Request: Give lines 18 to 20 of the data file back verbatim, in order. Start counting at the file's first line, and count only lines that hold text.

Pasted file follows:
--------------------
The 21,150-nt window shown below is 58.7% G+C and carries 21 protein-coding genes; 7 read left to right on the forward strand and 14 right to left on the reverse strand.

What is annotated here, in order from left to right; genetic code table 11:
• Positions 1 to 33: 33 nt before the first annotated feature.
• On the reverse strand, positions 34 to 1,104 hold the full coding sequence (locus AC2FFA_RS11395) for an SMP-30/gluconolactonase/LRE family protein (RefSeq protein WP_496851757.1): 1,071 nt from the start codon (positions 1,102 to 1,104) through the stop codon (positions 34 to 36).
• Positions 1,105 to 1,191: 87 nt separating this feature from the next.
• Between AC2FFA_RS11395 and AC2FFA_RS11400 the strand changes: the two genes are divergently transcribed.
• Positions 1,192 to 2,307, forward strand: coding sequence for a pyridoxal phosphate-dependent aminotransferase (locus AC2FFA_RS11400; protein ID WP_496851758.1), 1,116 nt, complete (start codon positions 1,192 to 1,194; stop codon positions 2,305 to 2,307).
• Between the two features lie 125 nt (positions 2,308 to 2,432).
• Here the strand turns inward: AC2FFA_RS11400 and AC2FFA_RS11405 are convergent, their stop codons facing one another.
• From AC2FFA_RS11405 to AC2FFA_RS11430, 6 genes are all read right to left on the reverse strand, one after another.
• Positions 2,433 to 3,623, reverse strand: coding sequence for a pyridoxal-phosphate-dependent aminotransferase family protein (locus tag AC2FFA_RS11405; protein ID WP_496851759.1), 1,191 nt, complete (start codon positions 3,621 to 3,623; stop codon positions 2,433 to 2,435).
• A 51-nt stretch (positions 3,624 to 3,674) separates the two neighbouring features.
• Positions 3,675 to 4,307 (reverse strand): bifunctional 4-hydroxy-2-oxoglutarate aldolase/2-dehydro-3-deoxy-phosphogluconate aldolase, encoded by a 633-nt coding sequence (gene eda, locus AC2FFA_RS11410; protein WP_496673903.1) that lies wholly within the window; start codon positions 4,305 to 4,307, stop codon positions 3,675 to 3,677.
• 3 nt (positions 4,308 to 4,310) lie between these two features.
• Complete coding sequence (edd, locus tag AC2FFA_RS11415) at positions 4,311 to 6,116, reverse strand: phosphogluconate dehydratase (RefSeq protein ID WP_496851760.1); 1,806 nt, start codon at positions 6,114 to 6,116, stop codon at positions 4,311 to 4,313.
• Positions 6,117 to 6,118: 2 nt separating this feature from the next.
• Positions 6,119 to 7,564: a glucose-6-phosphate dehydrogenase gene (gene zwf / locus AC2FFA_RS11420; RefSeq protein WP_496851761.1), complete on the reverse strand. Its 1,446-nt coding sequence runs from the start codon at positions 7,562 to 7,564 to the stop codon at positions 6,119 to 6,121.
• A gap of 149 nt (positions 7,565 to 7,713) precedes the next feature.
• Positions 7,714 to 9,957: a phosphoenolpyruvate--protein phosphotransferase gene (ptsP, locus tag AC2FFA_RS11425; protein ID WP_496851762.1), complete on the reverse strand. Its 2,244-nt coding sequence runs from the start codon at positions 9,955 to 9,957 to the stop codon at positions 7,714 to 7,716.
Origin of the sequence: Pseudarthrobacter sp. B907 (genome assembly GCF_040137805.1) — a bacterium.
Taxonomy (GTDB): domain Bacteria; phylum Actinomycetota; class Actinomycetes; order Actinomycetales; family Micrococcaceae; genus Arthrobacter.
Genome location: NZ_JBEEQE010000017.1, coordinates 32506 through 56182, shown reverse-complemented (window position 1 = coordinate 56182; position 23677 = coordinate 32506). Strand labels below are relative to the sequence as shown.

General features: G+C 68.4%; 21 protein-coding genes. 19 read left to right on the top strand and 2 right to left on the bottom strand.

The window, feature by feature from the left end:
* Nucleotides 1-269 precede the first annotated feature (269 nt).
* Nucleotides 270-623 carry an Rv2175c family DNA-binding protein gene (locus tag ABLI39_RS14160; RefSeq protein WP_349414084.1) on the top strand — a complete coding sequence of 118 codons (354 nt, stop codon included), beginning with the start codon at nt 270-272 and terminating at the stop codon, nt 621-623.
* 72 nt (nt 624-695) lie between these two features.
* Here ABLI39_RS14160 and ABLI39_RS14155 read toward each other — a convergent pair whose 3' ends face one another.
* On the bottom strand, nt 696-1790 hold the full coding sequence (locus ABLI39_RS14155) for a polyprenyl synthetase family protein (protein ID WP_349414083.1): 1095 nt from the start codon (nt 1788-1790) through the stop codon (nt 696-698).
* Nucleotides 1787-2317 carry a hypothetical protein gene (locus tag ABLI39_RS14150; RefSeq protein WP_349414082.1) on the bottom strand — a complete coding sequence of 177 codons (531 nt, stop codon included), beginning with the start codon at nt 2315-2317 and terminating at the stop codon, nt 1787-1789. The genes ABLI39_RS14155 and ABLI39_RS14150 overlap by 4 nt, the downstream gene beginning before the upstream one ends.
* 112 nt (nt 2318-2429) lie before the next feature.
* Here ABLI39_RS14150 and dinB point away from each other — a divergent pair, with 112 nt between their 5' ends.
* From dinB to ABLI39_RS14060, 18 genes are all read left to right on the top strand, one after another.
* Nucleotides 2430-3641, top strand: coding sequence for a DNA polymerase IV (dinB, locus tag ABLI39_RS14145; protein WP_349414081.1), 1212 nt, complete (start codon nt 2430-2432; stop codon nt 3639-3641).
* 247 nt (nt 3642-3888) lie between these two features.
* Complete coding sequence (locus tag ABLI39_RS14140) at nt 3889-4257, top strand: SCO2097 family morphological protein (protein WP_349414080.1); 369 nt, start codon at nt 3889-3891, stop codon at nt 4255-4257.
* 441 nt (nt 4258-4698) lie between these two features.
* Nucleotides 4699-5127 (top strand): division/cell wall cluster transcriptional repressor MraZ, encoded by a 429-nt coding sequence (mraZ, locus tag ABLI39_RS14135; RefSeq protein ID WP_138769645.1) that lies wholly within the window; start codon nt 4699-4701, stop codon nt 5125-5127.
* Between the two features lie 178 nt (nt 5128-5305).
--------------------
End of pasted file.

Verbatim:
• A gap of 149 nt (positions 7,565 to 7,713) precedes the next feature.
• Positions 7,714 to 9,957: a phosphoenolpyruvate--protein phosphotransferase gene (ptsP, locus tag AC2FFA_RS11425; protein ID WP_496851762.1), complete on the reverse strand. Its 2,244-nt coding sequence runs from the start codon at positions 9,955 to 9,957 to the stop codon at positions 7,714 to 7,716.
Origin of the sequence: Pseudarthrobacter sp. B907 (genome assembly GCF_040137805.1) — a bacterium.